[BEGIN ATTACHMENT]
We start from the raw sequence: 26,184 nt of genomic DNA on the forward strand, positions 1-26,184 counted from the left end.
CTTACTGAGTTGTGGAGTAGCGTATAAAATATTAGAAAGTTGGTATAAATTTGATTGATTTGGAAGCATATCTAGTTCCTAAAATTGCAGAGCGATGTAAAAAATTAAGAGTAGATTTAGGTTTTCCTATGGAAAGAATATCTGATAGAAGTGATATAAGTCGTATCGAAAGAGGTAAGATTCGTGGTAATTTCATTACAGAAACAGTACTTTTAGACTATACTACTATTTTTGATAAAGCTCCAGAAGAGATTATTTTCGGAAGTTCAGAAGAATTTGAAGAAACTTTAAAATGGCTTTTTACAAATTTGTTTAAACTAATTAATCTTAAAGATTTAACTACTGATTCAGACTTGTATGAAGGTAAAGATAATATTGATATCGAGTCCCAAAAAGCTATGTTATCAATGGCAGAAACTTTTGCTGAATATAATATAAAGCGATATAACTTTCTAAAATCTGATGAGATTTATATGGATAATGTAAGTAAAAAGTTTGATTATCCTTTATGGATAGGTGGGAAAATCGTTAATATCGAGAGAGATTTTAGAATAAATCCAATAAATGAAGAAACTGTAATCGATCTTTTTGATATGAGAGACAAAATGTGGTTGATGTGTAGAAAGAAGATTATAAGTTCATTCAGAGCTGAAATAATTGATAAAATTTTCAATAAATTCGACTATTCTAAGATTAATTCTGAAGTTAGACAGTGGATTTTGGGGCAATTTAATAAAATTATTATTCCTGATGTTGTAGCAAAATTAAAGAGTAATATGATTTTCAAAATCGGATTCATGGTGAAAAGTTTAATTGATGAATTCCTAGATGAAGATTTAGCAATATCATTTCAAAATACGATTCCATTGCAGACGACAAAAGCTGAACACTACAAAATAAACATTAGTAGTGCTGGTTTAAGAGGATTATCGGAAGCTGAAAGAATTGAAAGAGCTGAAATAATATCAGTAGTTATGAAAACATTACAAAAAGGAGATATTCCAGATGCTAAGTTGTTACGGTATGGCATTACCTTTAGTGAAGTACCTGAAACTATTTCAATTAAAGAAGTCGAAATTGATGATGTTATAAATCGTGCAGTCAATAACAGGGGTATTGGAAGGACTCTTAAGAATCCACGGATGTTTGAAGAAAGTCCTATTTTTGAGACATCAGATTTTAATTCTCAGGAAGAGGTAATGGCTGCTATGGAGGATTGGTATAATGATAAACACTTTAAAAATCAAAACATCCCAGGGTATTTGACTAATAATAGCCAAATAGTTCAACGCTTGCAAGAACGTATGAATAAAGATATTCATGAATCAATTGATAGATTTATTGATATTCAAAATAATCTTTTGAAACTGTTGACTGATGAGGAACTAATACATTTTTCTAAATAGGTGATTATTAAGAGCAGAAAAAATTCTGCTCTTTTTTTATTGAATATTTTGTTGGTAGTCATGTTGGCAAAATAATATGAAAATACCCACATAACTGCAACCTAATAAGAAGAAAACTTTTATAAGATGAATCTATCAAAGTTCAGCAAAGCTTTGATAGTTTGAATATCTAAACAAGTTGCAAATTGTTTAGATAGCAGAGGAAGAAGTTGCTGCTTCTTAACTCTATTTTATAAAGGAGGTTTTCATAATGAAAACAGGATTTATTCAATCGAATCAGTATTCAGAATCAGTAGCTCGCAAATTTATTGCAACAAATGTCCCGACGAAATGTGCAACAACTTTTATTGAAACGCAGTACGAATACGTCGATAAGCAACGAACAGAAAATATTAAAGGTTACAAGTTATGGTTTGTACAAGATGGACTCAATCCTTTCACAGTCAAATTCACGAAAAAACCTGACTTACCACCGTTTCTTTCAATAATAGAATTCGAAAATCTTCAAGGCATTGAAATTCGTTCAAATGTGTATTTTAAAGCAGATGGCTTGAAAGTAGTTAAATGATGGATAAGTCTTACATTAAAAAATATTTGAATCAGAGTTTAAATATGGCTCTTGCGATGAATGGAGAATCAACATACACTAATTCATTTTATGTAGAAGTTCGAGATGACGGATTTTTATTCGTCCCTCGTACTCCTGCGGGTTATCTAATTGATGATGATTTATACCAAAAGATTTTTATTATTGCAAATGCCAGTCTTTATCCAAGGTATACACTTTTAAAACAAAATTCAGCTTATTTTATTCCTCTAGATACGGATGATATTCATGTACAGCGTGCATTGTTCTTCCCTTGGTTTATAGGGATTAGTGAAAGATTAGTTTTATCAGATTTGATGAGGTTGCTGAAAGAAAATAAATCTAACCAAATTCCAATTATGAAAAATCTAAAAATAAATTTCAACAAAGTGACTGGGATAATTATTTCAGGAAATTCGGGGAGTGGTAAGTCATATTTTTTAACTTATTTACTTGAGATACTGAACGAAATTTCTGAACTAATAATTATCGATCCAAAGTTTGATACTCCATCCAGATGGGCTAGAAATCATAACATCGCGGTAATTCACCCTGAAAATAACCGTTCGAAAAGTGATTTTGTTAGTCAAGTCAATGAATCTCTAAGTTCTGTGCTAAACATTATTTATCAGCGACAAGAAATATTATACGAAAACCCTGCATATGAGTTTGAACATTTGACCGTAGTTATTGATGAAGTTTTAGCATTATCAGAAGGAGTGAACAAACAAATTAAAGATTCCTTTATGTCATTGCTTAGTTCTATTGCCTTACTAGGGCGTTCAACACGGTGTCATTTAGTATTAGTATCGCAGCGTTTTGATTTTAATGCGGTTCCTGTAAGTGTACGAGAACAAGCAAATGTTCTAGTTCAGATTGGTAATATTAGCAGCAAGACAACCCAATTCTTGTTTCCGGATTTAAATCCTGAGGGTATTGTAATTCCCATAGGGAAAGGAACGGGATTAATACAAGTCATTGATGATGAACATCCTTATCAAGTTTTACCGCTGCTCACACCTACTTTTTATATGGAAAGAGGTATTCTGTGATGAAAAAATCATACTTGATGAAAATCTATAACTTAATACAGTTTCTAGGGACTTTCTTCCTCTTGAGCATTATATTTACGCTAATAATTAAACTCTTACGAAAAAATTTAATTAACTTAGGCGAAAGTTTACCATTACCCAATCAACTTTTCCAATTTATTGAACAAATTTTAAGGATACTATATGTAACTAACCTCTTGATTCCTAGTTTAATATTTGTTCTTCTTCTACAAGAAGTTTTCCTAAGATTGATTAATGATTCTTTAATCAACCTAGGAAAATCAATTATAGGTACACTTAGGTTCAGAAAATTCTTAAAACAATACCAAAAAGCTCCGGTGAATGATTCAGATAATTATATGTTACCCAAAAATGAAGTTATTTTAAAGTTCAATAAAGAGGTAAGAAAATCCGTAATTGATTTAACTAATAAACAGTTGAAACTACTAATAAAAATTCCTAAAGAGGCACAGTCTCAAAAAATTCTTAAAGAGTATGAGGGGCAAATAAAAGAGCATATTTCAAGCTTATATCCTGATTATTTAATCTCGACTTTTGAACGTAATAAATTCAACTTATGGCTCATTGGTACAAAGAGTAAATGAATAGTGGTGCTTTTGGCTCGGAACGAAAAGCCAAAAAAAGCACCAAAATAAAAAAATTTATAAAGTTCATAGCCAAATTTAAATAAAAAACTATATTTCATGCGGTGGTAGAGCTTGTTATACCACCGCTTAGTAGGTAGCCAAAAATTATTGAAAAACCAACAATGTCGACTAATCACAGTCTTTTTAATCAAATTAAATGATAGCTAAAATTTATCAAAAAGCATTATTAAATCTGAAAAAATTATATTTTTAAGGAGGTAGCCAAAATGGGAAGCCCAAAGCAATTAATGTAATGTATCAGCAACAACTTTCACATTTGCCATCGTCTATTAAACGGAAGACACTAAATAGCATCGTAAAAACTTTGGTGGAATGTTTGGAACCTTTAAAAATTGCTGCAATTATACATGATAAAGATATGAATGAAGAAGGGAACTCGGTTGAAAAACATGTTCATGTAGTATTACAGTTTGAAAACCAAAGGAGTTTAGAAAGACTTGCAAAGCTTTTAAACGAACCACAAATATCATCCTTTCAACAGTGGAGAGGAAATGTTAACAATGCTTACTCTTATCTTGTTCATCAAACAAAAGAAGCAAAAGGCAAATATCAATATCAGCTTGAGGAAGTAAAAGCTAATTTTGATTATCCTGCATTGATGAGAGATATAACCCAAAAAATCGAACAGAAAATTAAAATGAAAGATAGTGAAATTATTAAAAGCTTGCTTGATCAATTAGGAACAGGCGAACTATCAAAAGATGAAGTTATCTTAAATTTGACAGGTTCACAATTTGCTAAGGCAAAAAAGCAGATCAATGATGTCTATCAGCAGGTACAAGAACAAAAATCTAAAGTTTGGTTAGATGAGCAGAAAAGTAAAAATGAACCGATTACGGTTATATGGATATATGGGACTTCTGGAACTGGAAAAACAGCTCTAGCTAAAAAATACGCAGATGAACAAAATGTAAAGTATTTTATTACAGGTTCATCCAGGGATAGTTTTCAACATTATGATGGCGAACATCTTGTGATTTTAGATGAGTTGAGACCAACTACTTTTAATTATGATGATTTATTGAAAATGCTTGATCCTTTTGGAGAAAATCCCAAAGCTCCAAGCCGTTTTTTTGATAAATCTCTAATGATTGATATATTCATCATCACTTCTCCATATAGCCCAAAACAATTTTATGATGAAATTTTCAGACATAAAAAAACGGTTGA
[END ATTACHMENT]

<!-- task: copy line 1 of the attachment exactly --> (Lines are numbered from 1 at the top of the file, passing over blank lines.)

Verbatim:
We start from the raw sequence: 26,184 nt of genomic DNA on the forward strand, positions 1-26,184 counted from the left end.